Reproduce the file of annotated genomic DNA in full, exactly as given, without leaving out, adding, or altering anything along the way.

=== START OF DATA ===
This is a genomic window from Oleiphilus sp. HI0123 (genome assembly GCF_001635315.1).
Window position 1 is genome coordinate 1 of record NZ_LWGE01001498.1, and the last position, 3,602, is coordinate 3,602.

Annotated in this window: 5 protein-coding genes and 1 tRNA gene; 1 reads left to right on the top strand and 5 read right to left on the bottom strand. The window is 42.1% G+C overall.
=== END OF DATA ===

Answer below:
This is a genomic window from Oleiphilus sp. HI0123 (genome assembly GCF_001635315.1).
Window position 1 is genome coordinate 1 of record NZ_LWGE01001498.1, and the last position, 3,602, is coordinate 3,602.

Annotated in this window: 5 protein-coding genes and 1 tRNA gene; 1 reads left to right on the top strand and 5 read right to left on the bottom strand. The window is 42.1% G+C overall.